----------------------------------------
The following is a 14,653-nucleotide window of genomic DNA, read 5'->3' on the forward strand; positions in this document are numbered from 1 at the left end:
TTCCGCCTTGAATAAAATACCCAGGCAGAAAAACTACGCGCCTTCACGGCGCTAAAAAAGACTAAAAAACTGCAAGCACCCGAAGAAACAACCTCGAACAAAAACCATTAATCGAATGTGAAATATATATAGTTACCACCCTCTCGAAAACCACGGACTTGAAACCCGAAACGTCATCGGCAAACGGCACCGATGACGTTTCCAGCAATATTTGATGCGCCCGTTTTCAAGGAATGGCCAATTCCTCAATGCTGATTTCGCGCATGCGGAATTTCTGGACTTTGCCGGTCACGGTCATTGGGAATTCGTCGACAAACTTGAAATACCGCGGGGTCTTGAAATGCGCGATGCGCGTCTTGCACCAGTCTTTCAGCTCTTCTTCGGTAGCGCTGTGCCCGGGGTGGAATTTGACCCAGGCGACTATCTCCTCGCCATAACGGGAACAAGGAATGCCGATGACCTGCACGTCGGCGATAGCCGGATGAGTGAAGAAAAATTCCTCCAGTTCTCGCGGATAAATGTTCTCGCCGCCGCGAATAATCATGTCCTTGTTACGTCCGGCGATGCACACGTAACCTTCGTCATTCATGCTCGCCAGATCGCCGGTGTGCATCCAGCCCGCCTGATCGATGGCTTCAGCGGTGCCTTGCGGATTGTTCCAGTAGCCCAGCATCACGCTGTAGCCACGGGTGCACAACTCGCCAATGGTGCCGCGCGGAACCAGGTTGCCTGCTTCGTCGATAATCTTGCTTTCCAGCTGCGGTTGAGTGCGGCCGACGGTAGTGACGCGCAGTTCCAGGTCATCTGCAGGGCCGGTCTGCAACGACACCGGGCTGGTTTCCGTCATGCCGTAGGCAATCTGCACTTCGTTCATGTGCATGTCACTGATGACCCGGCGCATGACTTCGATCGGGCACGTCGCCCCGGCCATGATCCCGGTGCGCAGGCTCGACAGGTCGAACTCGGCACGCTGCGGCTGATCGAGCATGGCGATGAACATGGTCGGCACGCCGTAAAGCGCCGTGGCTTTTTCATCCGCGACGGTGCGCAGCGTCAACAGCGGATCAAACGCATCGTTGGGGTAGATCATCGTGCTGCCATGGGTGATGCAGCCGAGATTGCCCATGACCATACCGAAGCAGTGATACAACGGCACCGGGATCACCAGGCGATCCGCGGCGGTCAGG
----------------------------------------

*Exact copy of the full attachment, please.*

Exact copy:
The following is a 14,653-nucleotide window of genomic DNA, read 5'->3' on the forward strand; positions in this document are numbered from 1 at the left end:
TTCCGCCTTGAATAAAATACCCAGGCAGAAAAACTACGCGCCTTCACGGCGCTAAAAAAGACTAAAAAACTGCAAGCACCCGAAGAAACAACCTCGAACAAAAACCATTAATCGAATGTGAAATATATATAGTTACCACCCTCTCGAAAACCACGGACTTGAAACCCGAAACGTCATCGGCAAACGGCACCGATGACGTTTCCAGCAATATTTGATGCGCCCGTTTTCAAGGAATGGCCAATTCCTCAATGCTGATTTCGCGCATGCGGAATTTCTGGACTTTGCCGGTCACGGTCATTGGGAATTCGTCGACAAACTTGAAATACCGCGGGGTCTTGAAATGCGCGATGCGCGTCTTGCACCAGTCTTTCAGCTCTTCTTCGGTAGCGCTGTGCCCGGGGTGGAATTTGACCCAGGCGACTATCTCCTCGCCATAACGGGAACAAGGAATGCCGATGACCTGCACGTCGGCGATAGCCGGATGAGTGAAGAAAAATTCCTCCAGTTCTCGCGGATAAATGTTCTCGCCGCCGCGAATAATCATGTCCTTGTTACGTCCGGCGATGCACACGTAACCTTCGTCATTCATGCTCGCCAGATCGCCGGTGTGCATCCAGCCCGCCTGATCGATGGCTTCAGCGGTGCCTTGCGGATTGTTCCAGTAGCCCAGCATCACGCTGTAGCCACGGGTGCACAACTCGCCAATGGTGCCGCGCGGAACCAGGTTGCCTGCTTCGTCGATAATCTTGCTTTCCAGCTGCGGTTGAGTGCGGCCGACGGTAGTGACGCGCAGTTCCAGGTCATCTGCAGGGCCGGTCTGCAACGACACCGGGCTGGTTTCCGTCATGCCGTAGGCAATCTGCACTTCGTTCATGTGCATGTCACTGATGACCCGGCGCATGACTTCGATCGGGCACGTCGCCCCGGCCATGATCCCGGTGCGCAGGCTCGACAGGTCGAACTCGGCACGCTGCGGCTGATCGAGCATGGCGATGAACATGGTCGGCACGCCGTAAAGCGCCGTGGCTTTTTCATCCGCGACGGTGCGCAGCGTCAACAGCGGATCAAACGCATCGTTGGGGTAGATCATCGTGCTGCCATGGGTGATGCAGCCGAGATTGCCCATGACCATACCGAAGCAGTGATACAACGGCACCGGGATCACCAGGCGATCCGCGGCGGTCAGG